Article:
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dc.contributor.authorMcGreal, Rory
dc.identifier.citationMcGreal, R. (2004, November).Stealing the goose: Copyright and learning. International Review of Research in Open and Distance Learning, 5(3). Retrieved November 7, 2004, from
dc.description.abstractThe internet is the world’s largest knowledge common and the information source of first resort. Much of this information is open and freely available. However there are organizations and companies today that are trying to close off the internet commons and make it proprietary. These are the “copyright controllers”. The preservation of the commons and expanding access to digital content and applications, are very important for distance educators. The educational exemptions for “fair use” in the U.S. and “fair dealing” in the Commonwealth countries are integral to any understanding of copyright, which was instituted for the dissemination of knowledge, and not, as is commonly believed, to protect the rights of the copyright owners. Copyright law was expressly introduced to limit their rights. Yet, these controllers are successfully turning a “copy” right into a property right. The traditional rights of learning institutions are being taken away. The balance for researchers should be restored. Research and learning must be allowed the broad interpretation that was intended in the original laws.en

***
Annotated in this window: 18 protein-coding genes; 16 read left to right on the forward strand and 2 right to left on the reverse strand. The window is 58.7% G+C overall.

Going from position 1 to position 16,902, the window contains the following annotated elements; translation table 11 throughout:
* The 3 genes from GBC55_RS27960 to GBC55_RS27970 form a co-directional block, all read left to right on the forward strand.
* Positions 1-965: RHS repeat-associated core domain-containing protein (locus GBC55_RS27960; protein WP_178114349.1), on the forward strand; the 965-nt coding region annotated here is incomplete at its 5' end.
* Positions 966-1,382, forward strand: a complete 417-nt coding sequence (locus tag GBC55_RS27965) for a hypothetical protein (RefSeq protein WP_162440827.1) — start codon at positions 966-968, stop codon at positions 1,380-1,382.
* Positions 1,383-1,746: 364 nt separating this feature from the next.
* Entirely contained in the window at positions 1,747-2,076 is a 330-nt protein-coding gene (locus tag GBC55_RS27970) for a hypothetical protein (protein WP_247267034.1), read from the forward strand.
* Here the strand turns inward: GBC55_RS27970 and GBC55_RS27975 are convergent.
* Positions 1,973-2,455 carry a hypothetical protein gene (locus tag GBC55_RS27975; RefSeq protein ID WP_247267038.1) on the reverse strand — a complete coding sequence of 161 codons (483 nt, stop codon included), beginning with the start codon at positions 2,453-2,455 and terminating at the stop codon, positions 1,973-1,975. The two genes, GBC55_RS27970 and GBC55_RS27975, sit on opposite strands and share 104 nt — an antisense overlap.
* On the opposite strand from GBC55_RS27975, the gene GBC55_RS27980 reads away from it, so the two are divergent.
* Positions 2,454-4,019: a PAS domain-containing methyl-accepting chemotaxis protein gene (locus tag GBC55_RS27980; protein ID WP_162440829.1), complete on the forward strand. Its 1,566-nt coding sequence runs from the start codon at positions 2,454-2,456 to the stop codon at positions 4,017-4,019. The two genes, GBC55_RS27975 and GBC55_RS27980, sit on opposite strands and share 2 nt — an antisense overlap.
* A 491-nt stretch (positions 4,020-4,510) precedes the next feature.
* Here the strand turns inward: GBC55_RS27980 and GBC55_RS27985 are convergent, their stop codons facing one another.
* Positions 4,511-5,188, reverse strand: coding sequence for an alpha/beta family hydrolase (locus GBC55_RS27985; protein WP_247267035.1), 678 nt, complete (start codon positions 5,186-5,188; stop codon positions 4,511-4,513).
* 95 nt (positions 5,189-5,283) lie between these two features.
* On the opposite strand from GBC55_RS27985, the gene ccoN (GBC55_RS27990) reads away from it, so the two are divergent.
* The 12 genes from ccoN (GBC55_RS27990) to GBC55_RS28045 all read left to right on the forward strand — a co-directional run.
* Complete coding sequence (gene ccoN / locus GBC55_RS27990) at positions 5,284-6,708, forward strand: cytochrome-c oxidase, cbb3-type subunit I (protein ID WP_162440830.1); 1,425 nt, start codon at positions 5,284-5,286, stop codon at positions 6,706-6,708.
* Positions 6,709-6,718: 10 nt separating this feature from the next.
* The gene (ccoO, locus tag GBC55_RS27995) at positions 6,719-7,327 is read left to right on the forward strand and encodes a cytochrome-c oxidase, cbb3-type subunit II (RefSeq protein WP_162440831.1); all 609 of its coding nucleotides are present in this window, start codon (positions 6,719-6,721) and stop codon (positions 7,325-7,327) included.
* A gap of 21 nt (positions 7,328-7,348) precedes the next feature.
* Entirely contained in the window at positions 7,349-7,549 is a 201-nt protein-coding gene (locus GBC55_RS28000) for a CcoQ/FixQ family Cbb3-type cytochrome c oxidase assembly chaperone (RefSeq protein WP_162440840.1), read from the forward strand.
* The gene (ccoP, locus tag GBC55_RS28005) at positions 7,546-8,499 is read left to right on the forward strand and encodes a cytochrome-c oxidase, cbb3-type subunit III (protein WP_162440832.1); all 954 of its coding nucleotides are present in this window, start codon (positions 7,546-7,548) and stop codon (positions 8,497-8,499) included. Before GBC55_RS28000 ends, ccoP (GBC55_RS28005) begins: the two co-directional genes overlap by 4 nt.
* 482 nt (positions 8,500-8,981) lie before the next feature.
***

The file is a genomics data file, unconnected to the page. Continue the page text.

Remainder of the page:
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dc.publisherInternational Review of Research in Open and Distance Learningen
dc.titleStealing the goose: Copyright and learningen

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